I invite you to travel with me on my journey,“On the Road to Your Community’s Perfect World,” as I attempt to articulate my vision of how we can create better, more inclusive, unique communities as the solution to our society’s pressing issues – both problems and opportunities. Consider each week’s post a mile marker (MM) of sorts, a cerebral off ramp, taking a you little further down this road until sometime in September when we reach … well you can decide what we’ve reached for yourself. Also please subscribe so you can receive the weekly installments.


You can follow me on Twitter at @clayforsberg and on Google+

“Buy Local” … or maybe not!

“Every time I step out on stage, I know the people in the audience work hard to afford a ticket to one of my shows … so I have to prepare, work as hard as I can and do my best to make sure they get their money’s worth” ~ Alicia Moore (aka P!NK)

The chorus of “Buy Local” has become the new “Buy American.” This is especially the case with all the corporate shenanigans going on. The executives of Monsanto, Wells Fargo and B of A should be in jail. Wal-Mart is doing its best to decimate local economies, forcing themselves into communities by all nefarious means possible. And twenty-nine hours a week is the new full-time, since it falls under the federally mandated health insurance requirements.

The only way us ‘common folk’ can fight back is to buy local. And it makes sense. Only 15% of the revenue from a big box store like Wal-Mart or Target finds its way into the local economy – while the rest goes to national or international suppliers, stockholders and C-level management to points unknown. Compare that to 45+% that stays in town with a locally owned store. And these statistics are even more dramatic in the restaurant industry where 79% of local restaurant revenue stays local, compared to only 30% from the national chains.Hard to argue with those numbers. You buy locally and you help your neighbors and probably yourself as well. You don’t … you won’t.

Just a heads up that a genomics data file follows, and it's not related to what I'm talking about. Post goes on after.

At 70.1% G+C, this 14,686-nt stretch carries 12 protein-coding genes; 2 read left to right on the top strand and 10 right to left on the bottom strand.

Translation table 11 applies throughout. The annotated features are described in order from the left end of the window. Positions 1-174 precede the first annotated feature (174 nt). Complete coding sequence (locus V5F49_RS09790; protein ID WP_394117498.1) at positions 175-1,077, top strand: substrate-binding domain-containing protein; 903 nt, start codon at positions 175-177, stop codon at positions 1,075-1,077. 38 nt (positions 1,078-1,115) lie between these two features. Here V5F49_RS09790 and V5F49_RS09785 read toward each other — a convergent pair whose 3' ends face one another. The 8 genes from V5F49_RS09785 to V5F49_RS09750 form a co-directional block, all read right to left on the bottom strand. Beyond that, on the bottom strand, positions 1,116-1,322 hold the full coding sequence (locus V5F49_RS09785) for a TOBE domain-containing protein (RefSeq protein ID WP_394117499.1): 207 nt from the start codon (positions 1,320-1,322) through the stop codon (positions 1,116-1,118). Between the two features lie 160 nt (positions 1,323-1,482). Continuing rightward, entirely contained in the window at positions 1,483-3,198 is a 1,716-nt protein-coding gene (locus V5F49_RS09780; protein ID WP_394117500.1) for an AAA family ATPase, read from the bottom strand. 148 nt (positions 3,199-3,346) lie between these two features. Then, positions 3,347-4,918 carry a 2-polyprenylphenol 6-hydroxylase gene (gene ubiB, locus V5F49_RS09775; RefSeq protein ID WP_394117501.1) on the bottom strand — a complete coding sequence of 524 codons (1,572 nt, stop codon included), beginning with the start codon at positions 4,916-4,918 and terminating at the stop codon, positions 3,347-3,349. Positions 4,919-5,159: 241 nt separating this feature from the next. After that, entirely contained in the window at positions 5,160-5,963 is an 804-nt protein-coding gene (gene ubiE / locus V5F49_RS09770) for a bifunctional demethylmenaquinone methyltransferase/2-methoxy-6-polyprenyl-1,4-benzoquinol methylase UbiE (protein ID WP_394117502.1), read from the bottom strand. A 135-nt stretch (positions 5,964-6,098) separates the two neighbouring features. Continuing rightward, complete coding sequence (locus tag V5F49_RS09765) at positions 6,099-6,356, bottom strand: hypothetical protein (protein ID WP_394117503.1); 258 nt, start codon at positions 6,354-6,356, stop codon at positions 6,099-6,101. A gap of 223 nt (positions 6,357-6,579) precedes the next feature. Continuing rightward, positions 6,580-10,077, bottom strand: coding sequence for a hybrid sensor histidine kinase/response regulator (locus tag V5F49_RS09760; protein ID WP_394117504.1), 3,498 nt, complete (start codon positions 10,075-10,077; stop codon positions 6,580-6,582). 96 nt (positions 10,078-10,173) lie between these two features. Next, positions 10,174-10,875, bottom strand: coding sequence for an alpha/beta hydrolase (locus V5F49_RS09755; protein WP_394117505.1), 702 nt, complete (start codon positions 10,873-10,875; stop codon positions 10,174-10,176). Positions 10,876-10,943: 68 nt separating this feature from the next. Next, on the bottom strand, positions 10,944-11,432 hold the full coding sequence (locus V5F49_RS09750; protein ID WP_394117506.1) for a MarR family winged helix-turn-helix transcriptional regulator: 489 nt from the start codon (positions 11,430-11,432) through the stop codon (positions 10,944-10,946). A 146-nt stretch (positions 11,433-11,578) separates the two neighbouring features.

Red Lodge main Street

“I’ll take the first step … but please help me out!” 

While buying locally may cost a few more cents on the dollar, I would hope still most us would be willing to help out our community. And by patronizing local business, in theory you should get better service. After all, your neighbors know you or at least should feel a ‘kinship’ with you.

Technically local businesses should have an unfair advantage. In addition to their knowledge of their customers, they can adjust to local market conditions. In the time it takes for a big box store to even get market intelligence – their local competition is out the gate with a new set of products and a promotion to match. Combine that with their superior customer service – any premium put on big box price should be discounted.

In theory, this should be the case. But such is not necessarily the way it is.

Recently, I’ve been helping out my parents in Montana. As with most people in their 70’s and 80’s, health-care is a constant issue. And central to elderly health-care is prescription drugs and their relationship with their pharmacy. Such is the case with my parents and their primary pharmacy – which is locally owned.

My parents have been very good customer of (a pharmacy that will remain nameless) for twenty plus years. You would think that sort of relationship would warrant at the very least, good service. Rather than go into copious detail, lets just say … the help is rude, seldom is a prescription sent out when promised, and they charge extra just to put something in the mail. And don’t you dare bring up the idea of a less expensive alternative drug. Who am I to say anything! I don’t have the letters after my name.

Yet this business will be the first to complain about the invasion of Walgreens and CVS.

“We can’t compete because of the bulk buying advantage the giants have. We can’t compete against their advertising budgets.”

No mention is made of the fact that (a pharmacy that will remain nameless) has been a member of the Billings community for decades, serving generations of customers. Nor is there any mention of the advantage they have because of their key location, right on the ground floor of the main hospital in the city – a location they procured shortly after the hospital was built.

Their negative attitude is evident with their employees also. It’s as if they’re just waiting for the proverbial “other shoe to drop” And the way they act, when that shoes drops … they act like they’ll be waiting in line for a bed at the homeless shelter on Montana Ave. They don’t say it, but it’s almost like it’s a requirement to shop there if you live in Billings. After all, they’re a local business – and aren’t you supposed to support local business!